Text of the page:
Asking questions from a place of curiosity (as opposed to from a place of judgement) isn’t invasive.
How can we ever get to know people and grow relationships if we can’t ask questions?
If you’re a safe person to me, I am reasonably sure there aren’t any questions you can’t ask. (If you’re not, that’s another story entirely.)
Poking around in people’s brains is one of my favorite past times—though it’s been missing-ish in my recent years of too much to do and not enough socializing—and I am grateful to people who don’t keep walls up to prevent it.
When in doubt, avoid questions about hot-button topics, but really, any question (or comment) can be a button-pusher for the right person. We can’t possibly know what are sensitive subjects for people, especially if we don’t know them very well. “What made you move to Arizona?” is a pretty common question around here, but if the person you’re talking to was escaping an abusive situation, that question is a lot more emotional than someone who just wanted a change. No way to know unless you ask.
We get to know people through talking to them. (Sometimes simply through spending time with them, but there are a lot of asterisks on that.)
Academically, I learned in grad school a process that probably has a formal name but basically deals with self-disclosure. In order for two people to form a positive emotional relationship (not limited to romantic relationships), mutual self-disclosure is required.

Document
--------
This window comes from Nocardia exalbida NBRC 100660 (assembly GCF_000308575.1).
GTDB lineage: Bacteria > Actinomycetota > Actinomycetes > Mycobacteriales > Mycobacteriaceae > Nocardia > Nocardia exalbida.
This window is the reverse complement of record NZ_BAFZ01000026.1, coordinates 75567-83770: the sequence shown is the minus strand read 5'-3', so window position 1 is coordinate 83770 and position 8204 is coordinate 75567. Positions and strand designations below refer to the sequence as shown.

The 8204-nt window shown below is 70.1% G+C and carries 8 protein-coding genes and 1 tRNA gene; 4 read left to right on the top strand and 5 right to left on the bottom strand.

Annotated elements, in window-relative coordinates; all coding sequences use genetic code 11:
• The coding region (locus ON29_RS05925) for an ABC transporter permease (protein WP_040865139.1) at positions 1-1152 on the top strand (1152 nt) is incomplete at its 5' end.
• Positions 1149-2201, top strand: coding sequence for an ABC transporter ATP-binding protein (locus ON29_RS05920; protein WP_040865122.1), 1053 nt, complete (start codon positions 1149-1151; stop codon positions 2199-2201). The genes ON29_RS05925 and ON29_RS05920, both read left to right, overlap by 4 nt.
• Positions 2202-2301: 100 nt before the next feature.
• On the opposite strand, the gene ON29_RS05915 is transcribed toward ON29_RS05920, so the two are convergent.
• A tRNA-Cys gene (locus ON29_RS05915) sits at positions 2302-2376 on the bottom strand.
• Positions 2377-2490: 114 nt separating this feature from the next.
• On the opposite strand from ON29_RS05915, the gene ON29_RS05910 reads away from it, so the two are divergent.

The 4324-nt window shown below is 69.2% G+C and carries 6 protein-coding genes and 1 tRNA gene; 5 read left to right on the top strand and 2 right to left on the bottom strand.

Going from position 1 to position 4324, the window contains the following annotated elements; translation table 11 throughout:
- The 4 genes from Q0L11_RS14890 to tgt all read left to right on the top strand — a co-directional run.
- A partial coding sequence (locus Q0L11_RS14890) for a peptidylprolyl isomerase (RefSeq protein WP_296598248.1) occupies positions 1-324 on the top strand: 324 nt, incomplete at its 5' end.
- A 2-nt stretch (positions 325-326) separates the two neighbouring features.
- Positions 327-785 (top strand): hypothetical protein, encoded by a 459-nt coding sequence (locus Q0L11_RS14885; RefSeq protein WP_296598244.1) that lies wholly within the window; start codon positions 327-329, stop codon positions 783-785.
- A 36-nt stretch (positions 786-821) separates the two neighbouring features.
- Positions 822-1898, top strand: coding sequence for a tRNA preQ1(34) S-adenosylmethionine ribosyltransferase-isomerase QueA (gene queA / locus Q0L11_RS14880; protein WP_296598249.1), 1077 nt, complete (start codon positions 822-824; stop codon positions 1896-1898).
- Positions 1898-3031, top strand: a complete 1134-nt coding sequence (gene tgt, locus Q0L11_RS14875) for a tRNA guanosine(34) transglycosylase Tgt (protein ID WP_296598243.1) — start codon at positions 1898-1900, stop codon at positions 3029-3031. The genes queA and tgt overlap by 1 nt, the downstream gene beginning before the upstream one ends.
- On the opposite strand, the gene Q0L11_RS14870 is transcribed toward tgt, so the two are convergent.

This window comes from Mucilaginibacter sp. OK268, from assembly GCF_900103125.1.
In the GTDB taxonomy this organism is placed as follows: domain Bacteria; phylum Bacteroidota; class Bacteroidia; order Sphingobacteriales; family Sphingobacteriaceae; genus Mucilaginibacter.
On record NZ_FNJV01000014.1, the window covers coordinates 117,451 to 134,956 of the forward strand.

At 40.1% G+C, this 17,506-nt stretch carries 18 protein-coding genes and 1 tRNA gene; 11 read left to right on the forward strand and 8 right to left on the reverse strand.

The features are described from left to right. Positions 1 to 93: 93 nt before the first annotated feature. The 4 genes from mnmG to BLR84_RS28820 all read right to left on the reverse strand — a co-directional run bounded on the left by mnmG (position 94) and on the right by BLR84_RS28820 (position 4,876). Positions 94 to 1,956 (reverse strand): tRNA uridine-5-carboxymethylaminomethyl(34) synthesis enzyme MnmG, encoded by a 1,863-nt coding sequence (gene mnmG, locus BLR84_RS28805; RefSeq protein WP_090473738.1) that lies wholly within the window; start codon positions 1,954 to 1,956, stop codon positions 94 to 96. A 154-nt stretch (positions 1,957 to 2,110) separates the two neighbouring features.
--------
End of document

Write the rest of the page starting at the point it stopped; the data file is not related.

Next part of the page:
One person needs to disclose something about themselves at a level appropriate to the depth of the relationship, the disclosure needs to be met positively, and the process needs to repeat in reciprocity.
The whole process isn’t exactly a tit-for-tat, one-to-one series of interactions, but the relationship quickly becomes imbalanced if only one person is doing the disclosing, or if one’s disclosures are substantially deeper than the other’s.
So. Reveal yourself. Ask questions. Answer questions. Build connections. At the end of the day, those connections are where our fulfillment is.